Ransomware attacks are stuck on repeat: Criminal syndicates have found an extremely profitable business model, and they're milking it for all it's worth. So give the city of Tulsa, Oklahoma, credit for having in place robust disaster recovery capabilities and vowing to remediate, rather than pay criminals.
"They’re playing games," is how one security expert describes Conti ransomware-wielding attackers' "gift" of a decryptor to Ireland's crypto-locked health service, while still demanding a ransom to not leak stolen health data. The same could be said of the DarkSide gang's promised retirement.
Ransomware: The news isn't all bad. In fact, Derek Manky of Fortinet's FortiGuard Labs argues that recent takedowns and innovations have led to significant strides in defending against today's most crippling malware attacks.
Diving into the Colonial Pipeline ransomware attack - culprits, impact, recovery, and the increasing political firestorm it’s triggered - is the focus of the latest edition of the ISMG Security Report. Security leaders weigh in on the attack's significance and potential long-term ramifications.
As former CISO of Pacific Gas & Electric, Bernie Cowens knows plenty about cyber securing the nation's critical infrastructure. He shares his informed opinion on the Colonial Pipeline ransomware attack and what public and private sector entities must do to shore up key defenses.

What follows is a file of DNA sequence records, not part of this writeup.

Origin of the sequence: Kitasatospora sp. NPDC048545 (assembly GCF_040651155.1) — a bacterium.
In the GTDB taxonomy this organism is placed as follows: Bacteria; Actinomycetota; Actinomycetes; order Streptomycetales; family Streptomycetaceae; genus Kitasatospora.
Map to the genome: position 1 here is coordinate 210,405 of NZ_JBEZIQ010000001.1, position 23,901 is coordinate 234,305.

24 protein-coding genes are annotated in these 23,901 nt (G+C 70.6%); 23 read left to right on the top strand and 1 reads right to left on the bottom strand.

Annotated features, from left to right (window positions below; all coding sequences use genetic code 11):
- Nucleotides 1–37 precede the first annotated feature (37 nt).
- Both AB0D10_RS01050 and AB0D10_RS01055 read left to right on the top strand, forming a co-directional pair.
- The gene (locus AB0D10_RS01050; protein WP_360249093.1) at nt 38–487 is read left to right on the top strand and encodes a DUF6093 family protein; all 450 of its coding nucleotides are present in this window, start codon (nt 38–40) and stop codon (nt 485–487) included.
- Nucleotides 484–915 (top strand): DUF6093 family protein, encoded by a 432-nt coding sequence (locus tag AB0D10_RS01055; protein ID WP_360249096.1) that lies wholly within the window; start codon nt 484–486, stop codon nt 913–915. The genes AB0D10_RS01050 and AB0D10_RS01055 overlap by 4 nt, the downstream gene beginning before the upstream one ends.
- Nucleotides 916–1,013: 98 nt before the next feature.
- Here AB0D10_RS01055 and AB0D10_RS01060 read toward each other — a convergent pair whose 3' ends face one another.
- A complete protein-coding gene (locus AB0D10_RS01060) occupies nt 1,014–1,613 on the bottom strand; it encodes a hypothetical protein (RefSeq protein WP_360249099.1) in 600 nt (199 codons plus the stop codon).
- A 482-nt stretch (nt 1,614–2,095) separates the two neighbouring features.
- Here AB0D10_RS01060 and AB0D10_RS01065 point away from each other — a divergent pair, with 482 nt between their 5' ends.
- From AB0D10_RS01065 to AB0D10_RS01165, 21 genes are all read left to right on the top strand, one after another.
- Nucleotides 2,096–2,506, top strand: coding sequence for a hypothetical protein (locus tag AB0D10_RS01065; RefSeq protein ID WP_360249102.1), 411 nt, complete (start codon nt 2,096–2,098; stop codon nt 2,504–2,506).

Colonial Pipeline Co. announced Wednesday that it had restarted its operations following a ransomware attack last Friday. The company says it will take several days to restore all of its supply chain operations.
In April, Cybereason published a blog describing its research into the DarkSide ransomware strain that infected Colonial Pipeline this past week. Sam Curry, CSO of Cybereason, shares insights on DarkSide and the tactics behind the new breed of ransomware attacks.
For anyone wondering how the Russian-speaking, ransomware-wielding DarkSide crime syndicate was able to disrupt a major U.S. fuel pipeline, a more pertinent question might be: Why didn’t it happen sooner?
Gregory Touhill, the retired Air Force general and former federal CISO under President Obama, minces no words when he describes the Colonial Pipeline ransomware attack as a "global day of reckoning" for critical infrastructure protection.
Tom Kellerman of VMware Carbon Black shares his opinions about whether a nation-state was behind the recent ransomware attack on Colonial Pipeline and what the U.S. government should do to prevent other cyberattacks.
"It's not personal ... It's strictly business." That line from "The Godfather" encapsulates the mindset of criminals who extort businesses using ransomware and other tools: Their imperative is profits, no matter any disruption they might cause to critical services, such as those provided by Colonial Pipeline.
After a ransomware incident, Colonial Pipeline Co. has restored smaller pipelines that ship fuels to the U.S. East Coast, but its larger ones are still offline as it assesses safety. Citing U.S. officials, The Associated Press reports the company was infected by the DarkSide ransomware group.
Colonial Pipeline, which oversees more than 5,500 miles of pipeline that supplies fuel throughout the U.S. East Coast, confirmed Saturday that a ransomware attack has disrupted its services, and the company has taken some of its IT systems offline as a precaution.
Attackers co-opted the Hancitor malware downloader and recently used it to deliver Cuba ransomware as part of an email spam campaign for data exfiltration and ransom extortion, a new report by security firm Group-IB finds.